Now celebrating a landmark 20th year, the Newport Beach Film Festival, which runs April 25-May 2, has become a major fixture on the crowded festival circuit and is increasingly recognized internationally as one of the leading lifestyle film fests in the U.S. This year it will spotlight more than 350 films from some 55 countries, bringing to Orange County the highlights of classic and contemporary filmmaking and showcasing a diverse collection of studio and independent films from around the world.
“The theme this year is the Power of Ideas,” says NBFF CEO and executive director Gregg Schwenk, who has helped spearhead the festival’s impressive growth and broadened its horizons over the years. “We’ve always focused on diverse, strong filmmaking, and we’re most proud of how we’ve been embraced, not just by our audience, but by the filmmaking community. This year we have an exceptionally strong lineup of features, with a record number of U.S. premieres and filmmakers at the festival.”
For Schwenk, there are several core strengths that help distinguish the festival from its competitors: “First and foremost, our beach location and proximity to Hollywood. A lot of distributors and sales agents come down here, and the industry — both film and TV — looks to us as a big launching pad for releases over the next three or so months, as well as a place to discover new films — both American and international.”
As important as the films is the program, which “resonates with our audience, and many of our programs have become best-in-class, not just in the U.S. but across the world,” adds Schwenk. He cites the fest’s culinary series, a documentary film program that celebrates gourmet chefs, the art of gastronomy, international food culture, sustainable farming and the crafts of winemaking and distilling.
“It’s one of the strongest culinary programs at any film festival in the country,” Schwenk says. “We also have our popular Art, Architecture + Design [AA+D] series, which showcases films celebrating art and architecture, design, photography, sculpture, painting, typography, advertising, publishing, urban planning and immersive art.”
The international showcase will spotlight nine independent feature-length and seven short documentary films. The Action Sports series, presented by Vans, is an international showcase designed to celebrate athletes and filmmakers who have shaped the action sports culture. “That culture is a huge part of SoCal. No one comes close in terms of our coverage,” Schwenk says.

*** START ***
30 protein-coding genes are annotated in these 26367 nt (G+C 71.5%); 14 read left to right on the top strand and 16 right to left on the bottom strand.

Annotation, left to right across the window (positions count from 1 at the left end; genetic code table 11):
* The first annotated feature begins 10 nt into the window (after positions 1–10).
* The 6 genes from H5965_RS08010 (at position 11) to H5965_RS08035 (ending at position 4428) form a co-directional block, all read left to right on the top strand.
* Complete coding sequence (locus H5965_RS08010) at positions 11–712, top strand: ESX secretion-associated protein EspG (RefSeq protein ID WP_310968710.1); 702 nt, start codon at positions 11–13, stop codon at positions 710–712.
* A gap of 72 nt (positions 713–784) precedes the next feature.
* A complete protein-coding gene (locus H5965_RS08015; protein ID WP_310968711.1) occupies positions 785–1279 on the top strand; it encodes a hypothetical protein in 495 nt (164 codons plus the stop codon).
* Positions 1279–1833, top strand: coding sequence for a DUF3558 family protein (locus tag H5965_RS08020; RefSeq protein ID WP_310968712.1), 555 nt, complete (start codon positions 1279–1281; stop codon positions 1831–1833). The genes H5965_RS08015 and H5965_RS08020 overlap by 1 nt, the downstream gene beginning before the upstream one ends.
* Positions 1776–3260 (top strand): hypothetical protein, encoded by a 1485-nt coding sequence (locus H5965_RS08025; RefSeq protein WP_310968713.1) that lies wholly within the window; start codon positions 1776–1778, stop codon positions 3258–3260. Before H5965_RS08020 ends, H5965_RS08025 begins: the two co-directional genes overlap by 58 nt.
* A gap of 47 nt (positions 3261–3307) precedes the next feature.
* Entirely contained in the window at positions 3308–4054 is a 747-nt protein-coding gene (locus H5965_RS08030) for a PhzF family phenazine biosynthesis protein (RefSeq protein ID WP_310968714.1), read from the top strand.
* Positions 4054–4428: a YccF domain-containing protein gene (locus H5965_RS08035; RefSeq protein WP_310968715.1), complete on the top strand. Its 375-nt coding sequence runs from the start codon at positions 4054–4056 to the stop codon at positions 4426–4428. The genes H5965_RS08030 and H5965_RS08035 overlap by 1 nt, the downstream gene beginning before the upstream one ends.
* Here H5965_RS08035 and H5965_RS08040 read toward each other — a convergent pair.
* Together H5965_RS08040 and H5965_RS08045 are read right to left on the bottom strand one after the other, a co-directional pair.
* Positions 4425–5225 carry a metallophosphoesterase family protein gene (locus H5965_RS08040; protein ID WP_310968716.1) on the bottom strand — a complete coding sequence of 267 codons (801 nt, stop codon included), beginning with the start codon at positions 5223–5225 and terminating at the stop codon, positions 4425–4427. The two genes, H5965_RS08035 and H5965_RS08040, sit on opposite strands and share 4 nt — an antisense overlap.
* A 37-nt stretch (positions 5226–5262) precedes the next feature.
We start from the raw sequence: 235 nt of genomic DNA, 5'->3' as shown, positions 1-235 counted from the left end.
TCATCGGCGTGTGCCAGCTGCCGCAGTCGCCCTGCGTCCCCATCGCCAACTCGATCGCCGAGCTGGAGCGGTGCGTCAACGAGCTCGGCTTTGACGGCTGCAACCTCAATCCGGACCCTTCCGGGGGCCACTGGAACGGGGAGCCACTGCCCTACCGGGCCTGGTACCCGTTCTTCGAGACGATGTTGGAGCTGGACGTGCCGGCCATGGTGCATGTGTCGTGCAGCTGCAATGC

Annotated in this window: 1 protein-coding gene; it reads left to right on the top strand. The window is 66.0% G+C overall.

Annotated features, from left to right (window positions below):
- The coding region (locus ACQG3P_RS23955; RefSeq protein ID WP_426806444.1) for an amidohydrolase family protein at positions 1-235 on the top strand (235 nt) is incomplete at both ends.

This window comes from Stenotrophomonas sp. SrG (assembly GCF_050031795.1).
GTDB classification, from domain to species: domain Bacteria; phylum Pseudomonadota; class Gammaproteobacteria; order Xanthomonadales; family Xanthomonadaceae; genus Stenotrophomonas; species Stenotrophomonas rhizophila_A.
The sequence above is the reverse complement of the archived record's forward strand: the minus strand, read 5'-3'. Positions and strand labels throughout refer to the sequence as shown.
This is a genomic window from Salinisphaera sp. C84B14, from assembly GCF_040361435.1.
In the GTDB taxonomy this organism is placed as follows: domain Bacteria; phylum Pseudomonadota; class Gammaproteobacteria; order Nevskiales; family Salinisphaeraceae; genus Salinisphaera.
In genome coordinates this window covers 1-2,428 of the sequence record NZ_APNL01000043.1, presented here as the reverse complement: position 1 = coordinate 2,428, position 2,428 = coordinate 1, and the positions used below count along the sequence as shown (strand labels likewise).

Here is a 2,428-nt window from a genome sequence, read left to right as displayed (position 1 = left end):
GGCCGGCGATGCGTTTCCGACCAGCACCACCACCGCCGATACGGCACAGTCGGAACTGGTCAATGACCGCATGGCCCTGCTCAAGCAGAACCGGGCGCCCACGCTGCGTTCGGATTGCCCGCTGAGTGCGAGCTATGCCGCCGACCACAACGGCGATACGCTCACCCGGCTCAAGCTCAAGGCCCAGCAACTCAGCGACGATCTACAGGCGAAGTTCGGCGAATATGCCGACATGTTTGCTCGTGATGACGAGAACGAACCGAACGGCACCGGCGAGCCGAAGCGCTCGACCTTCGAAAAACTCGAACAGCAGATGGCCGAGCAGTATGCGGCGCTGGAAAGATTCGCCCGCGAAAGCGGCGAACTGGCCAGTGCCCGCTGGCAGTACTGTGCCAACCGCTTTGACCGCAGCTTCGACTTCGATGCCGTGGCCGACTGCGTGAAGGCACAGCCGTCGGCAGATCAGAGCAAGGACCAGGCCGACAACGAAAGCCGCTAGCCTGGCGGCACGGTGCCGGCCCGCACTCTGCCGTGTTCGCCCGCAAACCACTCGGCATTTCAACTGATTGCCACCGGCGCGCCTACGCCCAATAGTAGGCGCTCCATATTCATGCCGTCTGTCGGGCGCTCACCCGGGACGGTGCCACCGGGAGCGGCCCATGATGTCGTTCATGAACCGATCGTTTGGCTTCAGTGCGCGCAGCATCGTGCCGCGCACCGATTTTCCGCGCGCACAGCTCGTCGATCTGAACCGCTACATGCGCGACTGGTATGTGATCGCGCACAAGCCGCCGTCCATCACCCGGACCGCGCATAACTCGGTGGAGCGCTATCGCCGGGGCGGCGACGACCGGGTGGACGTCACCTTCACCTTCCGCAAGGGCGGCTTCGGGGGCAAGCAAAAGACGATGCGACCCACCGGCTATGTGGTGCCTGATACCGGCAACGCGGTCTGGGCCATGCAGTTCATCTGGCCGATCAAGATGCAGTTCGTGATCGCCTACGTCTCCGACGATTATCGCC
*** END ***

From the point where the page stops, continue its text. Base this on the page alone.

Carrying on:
NBFF is also showcasing Irish cinema and hosting the largest collection of Irish film in its history. The shorts program, with over 200 films this year, is one of the largest in the country. Additionally, the fest is highlighting films from Chile, South Korea, Britain, Australia and China.
But that’s not all. “From a genre perspective we’ve also made sure we have films that really reflect the huge diversity and interests of Southern California and Orange County,” he adds.
That means that in addition to the AA+D and Action Sports coverage, the fest features an environmental program and a music film series. The latter will showcase eight independent feature-length films, a Music Video Showcase and five short films from around the world.
“Like surfing, music has always been a huge part of the local culture,” notes Schwenk. The program spotlights music performances, historical music venues, popular music movements, notable bands, and the lives and legacies of emerging and seasoned musicians.
In its strong documentary slate, NBFF is showcasing, among other films, the activist “Breaking Their Silence: Women on the Frontline of the Poaching War,” a look at wildlife traffickers in Africa and the women who risk their lives to thwart them, from filmmaker Kerry David; and “Stalag Luft III – One Man’s Story,” the true tale of Charles Woehrle, now 93, who narrates his remarkable sage of survival after being shot down during World War II, from filmmaker Louise Woehrle.
Looking ahead, Schwenk predicts more growth for the fest. “Our audience comes from all over California as well as other states, and we’re seeing people come from around the world to enjoy both the festival and the great beach lifestyle here. We expect this year’s audience to exceed 55,000, and we’re now the largest film festival in coastal Southern California. If you look at L.A. County, Orange County and San Diego County, nothing comes close.”